Effect of Palm Oil production in Indonesia
=== FOLLOW-UP TO PREVIOUS ISSUES ===
Burma (Myanmar) Elections Provide Hopeful Direction
The November 8 elections resulted in a landslide for the party of Aung San Suu Kyi, even though she is barred from being president. As noted earlier there has been a hopeful shift in the last couple of years. Now begin the delicate dance among Suu Kyi, the newly elected representative and the military who retain control over security and have a fixed minimum 25% of the seats. The path exists for a better country overall. It may be quite uneven since for instance Suu Kyi has ignored the plight of the Rohingya, though it is not known if that is a terrible blind spot or political calculus that such an embrace would be one step too far.
=== ARTICLES OF INTEREST ===
The Future of Conflict:
On the 20th anniversary of the International Crisis Group they have produced a set of 20 articles about the future of conflict by significant world leaders and thinkers. It can provide nothing more than interesting glimpses including “The Failures of Democracy”, “Globalistan’s Challenges”, and “Faith in Islam & Faith in Women: Why Gender Justice is Key to an Islam Without Extreme”. To further enliven this set, it should be noted that some counter critiques would name some of the authors as part of the problem not the solution.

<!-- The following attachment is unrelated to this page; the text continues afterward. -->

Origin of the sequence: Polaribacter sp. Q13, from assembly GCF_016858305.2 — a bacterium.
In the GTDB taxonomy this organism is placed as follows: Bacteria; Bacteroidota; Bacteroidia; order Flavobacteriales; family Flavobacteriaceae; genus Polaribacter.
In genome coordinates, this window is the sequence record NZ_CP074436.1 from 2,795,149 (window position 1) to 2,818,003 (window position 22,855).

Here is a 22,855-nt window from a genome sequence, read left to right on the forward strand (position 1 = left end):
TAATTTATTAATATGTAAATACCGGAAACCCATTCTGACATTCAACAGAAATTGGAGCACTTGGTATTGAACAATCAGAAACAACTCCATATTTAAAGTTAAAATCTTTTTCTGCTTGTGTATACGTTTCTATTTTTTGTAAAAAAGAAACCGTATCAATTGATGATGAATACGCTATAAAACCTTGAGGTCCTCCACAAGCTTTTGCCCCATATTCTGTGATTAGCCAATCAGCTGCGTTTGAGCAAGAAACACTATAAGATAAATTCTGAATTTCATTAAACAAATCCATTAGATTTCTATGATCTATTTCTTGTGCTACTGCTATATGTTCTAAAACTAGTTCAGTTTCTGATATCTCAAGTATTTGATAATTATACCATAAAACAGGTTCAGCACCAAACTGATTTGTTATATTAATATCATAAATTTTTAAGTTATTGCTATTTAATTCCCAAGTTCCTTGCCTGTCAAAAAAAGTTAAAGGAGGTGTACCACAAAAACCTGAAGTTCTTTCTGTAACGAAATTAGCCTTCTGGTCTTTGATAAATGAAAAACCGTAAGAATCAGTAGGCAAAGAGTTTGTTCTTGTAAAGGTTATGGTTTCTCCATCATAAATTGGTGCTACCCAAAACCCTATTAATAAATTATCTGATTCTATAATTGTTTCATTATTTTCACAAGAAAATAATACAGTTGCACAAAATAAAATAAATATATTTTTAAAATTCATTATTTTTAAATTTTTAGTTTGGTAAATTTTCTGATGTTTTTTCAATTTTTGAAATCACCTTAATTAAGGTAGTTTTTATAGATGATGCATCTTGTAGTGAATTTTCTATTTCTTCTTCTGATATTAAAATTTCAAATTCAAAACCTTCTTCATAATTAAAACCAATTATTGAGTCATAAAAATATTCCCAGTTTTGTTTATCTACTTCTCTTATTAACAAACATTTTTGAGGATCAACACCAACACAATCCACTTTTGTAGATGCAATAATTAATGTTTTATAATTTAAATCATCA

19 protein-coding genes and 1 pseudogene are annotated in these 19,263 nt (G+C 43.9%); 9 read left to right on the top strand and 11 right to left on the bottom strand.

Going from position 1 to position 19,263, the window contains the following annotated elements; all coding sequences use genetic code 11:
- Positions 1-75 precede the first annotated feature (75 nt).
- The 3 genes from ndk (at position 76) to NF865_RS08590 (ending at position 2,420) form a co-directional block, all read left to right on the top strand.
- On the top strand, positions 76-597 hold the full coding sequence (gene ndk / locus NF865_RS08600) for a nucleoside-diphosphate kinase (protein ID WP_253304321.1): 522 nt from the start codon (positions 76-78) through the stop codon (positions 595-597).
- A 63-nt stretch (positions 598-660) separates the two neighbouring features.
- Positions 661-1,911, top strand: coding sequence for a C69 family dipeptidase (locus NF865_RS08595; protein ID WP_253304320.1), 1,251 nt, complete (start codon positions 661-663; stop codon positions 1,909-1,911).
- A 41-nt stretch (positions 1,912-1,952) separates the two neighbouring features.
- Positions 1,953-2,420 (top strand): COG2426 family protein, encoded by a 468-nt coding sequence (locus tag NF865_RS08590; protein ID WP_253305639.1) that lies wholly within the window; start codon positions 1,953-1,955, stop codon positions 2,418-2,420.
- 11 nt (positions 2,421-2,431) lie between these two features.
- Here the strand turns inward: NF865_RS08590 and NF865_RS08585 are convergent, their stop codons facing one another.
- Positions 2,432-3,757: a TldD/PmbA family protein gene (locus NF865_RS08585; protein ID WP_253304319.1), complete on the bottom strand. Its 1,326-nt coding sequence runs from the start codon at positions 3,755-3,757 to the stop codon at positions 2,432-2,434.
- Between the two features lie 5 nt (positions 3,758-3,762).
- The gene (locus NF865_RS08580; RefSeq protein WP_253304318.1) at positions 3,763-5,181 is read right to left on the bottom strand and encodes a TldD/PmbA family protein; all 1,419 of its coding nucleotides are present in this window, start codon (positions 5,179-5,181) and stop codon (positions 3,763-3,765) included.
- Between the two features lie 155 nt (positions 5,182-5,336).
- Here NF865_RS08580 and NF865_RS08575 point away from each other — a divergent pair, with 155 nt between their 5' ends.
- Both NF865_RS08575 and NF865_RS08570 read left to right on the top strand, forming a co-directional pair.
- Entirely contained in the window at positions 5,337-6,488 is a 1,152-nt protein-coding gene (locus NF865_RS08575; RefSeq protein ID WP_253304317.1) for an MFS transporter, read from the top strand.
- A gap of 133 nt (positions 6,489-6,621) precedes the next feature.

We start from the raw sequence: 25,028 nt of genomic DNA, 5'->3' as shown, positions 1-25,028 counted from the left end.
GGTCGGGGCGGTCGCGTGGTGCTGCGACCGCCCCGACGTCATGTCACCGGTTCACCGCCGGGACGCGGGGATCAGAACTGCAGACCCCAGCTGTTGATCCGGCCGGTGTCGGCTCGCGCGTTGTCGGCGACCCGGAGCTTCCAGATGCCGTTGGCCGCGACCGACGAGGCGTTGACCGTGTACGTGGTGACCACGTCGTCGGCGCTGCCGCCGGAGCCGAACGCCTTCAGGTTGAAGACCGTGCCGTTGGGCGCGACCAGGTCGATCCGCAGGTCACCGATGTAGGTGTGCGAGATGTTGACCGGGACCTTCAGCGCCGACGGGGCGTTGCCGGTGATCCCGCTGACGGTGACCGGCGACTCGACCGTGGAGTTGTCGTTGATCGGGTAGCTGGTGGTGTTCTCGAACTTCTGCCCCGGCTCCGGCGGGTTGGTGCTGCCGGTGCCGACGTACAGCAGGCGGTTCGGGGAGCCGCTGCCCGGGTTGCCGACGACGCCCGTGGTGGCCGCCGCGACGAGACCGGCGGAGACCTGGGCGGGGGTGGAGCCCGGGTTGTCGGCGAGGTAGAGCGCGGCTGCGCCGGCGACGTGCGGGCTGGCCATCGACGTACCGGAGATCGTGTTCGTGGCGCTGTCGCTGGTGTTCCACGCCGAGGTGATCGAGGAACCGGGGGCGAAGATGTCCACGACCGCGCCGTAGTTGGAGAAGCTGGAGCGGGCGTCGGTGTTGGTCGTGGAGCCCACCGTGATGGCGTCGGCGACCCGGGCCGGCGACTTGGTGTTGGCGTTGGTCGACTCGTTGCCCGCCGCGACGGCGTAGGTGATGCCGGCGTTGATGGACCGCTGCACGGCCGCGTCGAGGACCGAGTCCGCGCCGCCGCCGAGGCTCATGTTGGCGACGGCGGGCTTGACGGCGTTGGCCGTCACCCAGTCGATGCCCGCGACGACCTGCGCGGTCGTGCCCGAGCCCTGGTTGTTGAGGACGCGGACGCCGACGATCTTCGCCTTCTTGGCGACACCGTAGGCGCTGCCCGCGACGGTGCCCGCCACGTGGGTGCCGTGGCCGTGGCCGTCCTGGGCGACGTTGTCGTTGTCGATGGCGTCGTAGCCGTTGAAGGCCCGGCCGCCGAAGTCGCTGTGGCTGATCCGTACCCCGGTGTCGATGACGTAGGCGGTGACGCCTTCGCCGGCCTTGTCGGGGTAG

Serious Alarm: World Running Out of Antibiotics
A recent Lancet report has raised serious alarm about a turning point where our top antibiotics will no longer work. In short an infection could become lethal. The basic concern, echoed for decades, has been the overuse of antibiotics, particularly in animals and in not keeping antibiotics for animals and humans separate.
Our last current top antibiotic – colistin – now has a mutation that renders it ineffective and is easily spread. It is in Southeast Asia and is spreading. While science may come up with another answer, leading scientists depict a highly troubling future of staying ahead of superbugs, and of doctors having to simply say to patients with an infection, “There is nothing more I can do.”